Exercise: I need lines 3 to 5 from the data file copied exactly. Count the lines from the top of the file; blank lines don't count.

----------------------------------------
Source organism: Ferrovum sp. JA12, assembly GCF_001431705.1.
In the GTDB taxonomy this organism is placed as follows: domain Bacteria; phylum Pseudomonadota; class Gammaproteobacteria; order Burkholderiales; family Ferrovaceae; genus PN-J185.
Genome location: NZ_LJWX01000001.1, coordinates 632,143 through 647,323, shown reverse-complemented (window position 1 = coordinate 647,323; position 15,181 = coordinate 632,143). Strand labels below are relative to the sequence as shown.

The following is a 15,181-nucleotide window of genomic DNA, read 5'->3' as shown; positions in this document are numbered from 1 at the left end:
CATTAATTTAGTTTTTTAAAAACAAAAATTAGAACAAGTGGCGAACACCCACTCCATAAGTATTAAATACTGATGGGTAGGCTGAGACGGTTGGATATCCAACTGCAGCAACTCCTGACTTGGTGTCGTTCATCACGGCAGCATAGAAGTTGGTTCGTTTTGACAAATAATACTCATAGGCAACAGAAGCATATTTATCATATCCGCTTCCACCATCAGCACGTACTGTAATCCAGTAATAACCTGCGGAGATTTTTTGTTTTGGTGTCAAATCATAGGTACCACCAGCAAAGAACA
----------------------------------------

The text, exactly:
Genome location: NZ_LJWX01000001.1, coordinates 632,143 through 647,323, shown reverse-complemented (window position 1 = coordinate 647,323; position 15,181 = coordinate 632,143). Strand labels below are relative to the sequence as shown.

The following is a 15,181-nucleotide window of genomic DNA, read 5'->3' as shown; positions in this document are numbered from 1 at the left end:
CATTAATTTAGTTTTTTAAAAACAAAAATTAGAACAAGTGGCGAACACCCACTCCATAAGTATTAAATACTGATGGGTAGGCTGAGACGGTTGGATATCCAACTGCAGCAACTCCTGACTTGGTGTCGTTCATCACGGCAGCATAGAAGTTGGTTCGTTTTGACAAATAATACTCATAGGCAACAGAAGCATATTTATCATATCCGCTTCCACCATCAGCACGTACTGTAATCCAGTAATAACCTGCGGAGATTTTTTGTTTTGGTGTCAAATCATAGGTACCACCAGCAAAGAACA